The Broken Instrument
The door swung open as I entered my room. My backpack hit the floor as my body slumped into the bed that’s been calling my name for days. I didn’t even bother turning on the lights. Darkness and silence – the setting perfectly portrayed my present feelings. I reflected on the long hours of studying followed by the cold, dreary walks to and from the UGL that now seemed like a complete waste of time. I replayed the memory of my first final exam that utterly wrecked me.
In that moment, I felt like a failure.
Maybe that’s not how your finals week is going. If that’s the case, then you are more fortunate than others. However, I’m willing to bet that the feeling of failure is not a foreign concept to anybody. Some time in your life, you probably felt something similar.
I was reading Acts 9 today. The chapter covered Saul’s conversion story, when Jesus spoke to Saul and blinded him for three days (for more details, read Acts 9:1-10). What struck me was when God spoke to Ananias, a disciple nearby. God told Ananias to lay hands on Saul so he could regain his sight. He then said this about Saul: “He is a chosen instrument of mine to carry my name before the Gentiles and kings and the children of Israel” (Acts 9:15 ESV).
God called Saul, who later was renamed by God himself as Paul, His chosen instrument. Someone who hated, threatened, and killed became God’s chosen instrument to love, to save, and to bring glory to God. Paul ended up writing most of the New Testament, and most people would consider him to be the MVP of early Christianity.
This passage filled my mind with imagery. I thought of a guitar, completely off tune with a fractured neck and missing strings; however it’s in the hands of a musician who skillfully fixes up everything that has been broken – constructing a new neck out of mahogany and carefully replacing each string back in place, fine-tuning it back to its original pitch. The guitar becomes brand new, and the musician joyfully uses it to create beautiful music.
The problem is that this imagery did not resonate well with me. I still feel like I’m out of tune and fractured at times. I sometimes still think that my strings are out of place. I often still feel like a broken instrument, but the truth is Paul was never fully fixed.
Yes, he received eternal life when he put his faith in Jesus Christ as Lord and Savior (John 10:28). Yes, all his sins had been forgiven (Ephesians 1:7) and he had become a new creation (2 Corinthians 5:17), but he wasn’t perfect. Paul still constantly battled with sin and wrestled with weakness (Romans 7; 2 Corinthians 12). Though he wasn’t perfect, God still called Paul and used him for His glory.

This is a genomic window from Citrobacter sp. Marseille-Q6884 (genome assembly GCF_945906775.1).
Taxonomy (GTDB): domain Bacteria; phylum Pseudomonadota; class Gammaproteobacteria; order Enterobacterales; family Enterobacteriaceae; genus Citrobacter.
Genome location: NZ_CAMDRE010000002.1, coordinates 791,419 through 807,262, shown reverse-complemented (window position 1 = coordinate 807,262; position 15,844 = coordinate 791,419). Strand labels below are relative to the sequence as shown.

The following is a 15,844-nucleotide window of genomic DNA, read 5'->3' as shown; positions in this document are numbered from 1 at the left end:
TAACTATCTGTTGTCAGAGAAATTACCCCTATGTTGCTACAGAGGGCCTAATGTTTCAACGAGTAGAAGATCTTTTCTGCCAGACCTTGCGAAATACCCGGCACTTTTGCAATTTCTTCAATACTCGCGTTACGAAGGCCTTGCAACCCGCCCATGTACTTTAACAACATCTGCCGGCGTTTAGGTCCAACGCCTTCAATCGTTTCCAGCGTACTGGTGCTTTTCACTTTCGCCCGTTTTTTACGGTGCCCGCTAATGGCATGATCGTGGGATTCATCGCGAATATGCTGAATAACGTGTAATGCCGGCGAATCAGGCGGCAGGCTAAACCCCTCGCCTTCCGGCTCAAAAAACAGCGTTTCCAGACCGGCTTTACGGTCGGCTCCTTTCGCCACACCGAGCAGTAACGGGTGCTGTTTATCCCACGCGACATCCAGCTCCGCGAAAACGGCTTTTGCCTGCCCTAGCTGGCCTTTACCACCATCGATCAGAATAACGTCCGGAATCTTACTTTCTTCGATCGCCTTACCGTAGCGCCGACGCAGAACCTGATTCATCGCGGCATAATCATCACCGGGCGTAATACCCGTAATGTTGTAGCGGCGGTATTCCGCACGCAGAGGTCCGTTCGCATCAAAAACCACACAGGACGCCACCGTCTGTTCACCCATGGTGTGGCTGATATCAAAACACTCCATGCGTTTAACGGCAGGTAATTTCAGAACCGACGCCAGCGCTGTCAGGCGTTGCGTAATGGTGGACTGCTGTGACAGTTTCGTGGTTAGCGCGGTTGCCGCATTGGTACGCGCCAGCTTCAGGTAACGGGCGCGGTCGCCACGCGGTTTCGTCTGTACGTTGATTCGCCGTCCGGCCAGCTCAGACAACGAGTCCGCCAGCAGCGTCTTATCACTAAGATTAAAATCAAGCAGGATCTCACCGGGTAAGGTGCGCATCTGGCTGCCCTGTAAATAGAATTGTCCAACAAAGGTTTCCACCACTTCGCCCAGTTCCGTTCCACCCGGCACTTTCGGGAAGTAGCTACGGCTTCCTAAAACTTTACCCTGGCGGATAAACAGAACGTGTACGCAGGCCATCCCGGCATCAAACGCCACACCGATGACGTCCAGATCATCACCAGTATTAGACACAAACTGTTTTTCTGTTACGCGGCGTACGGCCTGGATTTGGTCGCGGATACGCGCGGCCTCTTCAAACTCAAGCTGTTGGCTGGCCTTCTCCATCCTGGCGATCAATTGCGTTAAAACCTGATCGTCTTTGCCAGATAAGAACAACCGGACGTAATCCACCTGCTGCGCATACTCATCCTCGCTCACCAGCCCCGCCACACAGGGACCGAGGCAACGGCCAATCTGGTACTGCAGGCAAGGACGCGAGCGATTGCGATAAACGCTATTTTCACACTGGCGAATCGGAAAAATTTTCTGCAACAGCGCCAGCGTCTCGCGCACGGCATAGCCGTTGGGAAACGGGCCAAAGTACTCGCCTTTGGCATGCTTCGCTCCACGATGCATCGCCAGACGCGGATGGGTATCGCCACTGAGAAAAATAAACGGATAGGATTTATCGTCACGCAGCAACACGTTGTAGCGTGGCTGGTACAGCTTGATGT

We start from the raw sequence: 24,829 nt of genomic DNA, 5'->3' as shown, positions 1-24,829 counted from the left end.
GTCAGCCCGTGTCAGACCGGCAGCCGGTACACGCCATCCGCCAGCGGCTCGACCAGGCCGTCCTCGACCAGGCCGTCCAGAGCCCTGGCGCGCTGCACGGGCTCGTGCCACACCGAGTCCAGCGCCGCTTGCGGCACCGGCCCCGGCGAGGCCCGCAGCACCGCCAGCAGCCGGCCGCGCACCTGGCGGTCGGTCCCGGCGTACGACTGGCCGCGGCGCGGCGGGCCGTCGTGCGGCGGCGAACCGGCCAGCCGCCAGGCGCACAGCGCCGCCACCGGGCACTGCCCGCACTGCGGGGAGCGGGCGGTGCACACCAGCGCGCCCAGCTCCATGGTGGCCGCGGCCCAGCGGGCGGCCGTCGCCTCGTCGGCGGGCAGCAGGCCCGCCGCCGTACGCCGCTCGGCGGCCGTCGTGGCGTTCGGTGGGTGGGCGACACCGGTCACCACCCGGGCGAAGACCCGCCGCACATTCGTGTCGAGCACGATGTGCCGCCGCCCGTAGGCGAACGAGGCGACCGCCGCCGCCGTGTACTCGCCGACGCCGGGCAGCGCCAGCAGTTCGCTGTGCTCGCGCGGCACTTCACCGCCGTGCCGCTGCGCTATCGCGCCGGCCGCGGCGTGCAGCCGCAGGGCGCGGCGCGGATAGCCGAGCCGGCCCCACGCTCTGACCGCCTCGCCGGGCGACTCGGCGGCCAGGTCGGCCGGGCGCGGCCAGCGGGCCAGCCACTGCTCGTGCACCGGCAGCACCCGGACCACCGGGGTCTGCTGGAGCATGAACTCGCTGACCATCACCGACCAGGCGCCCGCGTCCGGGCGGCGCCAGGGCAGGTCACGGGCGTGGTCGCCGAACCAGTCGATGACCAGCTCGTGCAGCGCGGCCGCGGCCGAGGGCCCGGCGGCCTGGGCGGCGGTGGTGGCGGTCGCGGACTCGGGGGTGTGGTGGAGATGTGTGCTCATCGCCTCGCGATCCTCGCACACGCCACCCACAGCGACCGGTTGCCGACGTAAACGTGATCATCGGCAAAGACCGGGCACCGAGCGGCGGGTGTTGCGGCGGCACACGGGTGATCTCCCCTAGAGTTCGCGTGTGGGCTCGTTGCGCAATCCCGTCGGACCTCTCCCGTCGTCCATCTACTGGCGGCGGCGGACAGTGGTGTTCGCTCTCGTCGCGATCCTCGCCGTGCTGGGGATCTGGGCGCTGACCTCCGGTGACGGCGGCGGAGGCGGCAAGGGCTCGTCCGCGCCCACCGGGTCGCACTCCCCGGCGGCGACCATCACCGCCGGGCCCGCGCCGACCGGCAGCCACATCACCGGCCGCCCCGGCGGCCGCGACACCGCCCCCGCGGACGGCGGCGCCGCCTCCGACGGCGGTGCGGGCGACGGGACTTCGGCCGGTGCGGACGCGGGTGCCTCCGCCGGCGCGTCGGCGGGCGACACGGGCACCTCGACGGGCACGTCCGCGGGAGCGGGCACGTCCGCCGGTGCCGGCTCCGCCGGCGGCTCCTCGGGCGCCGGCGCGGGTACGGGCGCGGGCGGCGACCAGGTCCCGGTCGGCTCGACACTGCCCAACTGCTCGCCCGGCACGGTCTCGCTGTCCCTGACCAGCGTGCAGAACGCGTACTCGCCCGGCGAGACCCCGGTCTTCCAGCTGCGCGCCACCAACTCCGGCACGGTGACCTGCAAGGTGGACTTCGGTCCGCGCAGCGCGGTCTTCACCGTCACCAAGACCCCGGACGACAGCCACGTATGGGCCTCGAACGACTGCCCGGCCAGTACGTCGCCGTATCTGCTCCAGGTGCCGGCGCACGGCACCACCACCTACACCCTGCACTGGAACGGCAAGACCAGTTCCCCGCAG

I wondered which other “big shots” in the Bible had considerable weaknesses, and I found quite a few.
- When God called Moses to lead his people out of Egypt, Moses pleaded for Him to choose someone else because he felt inadequate for the position (Exodus 4:13).
- Jeremiah, one of the Major Prophets of the Old Testament, was severely depressed (Jeremiah 15:18).
- Jonah tried to run away when the Lord called him to preach to the people of Nineveh (Jonah 1:3).
- Peter, who is known as the Rock of the Church, denied Jesus three times (Luke 22:54-62). Jesus even warned him before it happened!
- David, who God considered a man after His own heart, committed adultery to Bathsheba and then killed her husband (2 Samuel 11).
But despite their weaknesses, failures, and mistakes, God still used them for extraordinary things. And despite our weaknesses, failures, and mistakes, God can and will still use us for extraordinary things.
I think that God loves to use broken instruments to play His music. When a musician plays a song perfectly with aninstrument that’s broken, we praise them for their impeccable talent. In that same way, it brings more glory to God when He uses broken people to accomplish great things.
And although God doesn’t fully repair us the moment He saves us, His Holy Spirit begins to heal and sanctify us. Even as I feel broken now, I know that the hands of the Almighty are working to mend me until one day I am fully restored (Philippians 1:6).
Looking back, I realized that God never called Paul His perfect instrument. He called him His chosen instrument. If you feel broken, weak, or inadequate, be encouraged by this: we have a Masterful Musician in our midst.
And He chooses us.
But he said to me, “My grace is sufficient for you, for my power is made perfect in weakness.” Therefore I will boast all the more gladly of my weaknesses, so that the power of Christ may rest upon me. For the sake of Christ, then, I am content with weaknesses, insults, hardships, persecutions, and calamities. For when I am weak, then I am strong.
-2 Corinthians 12:9-10
Adam Jo, University of Illinois Cru Senior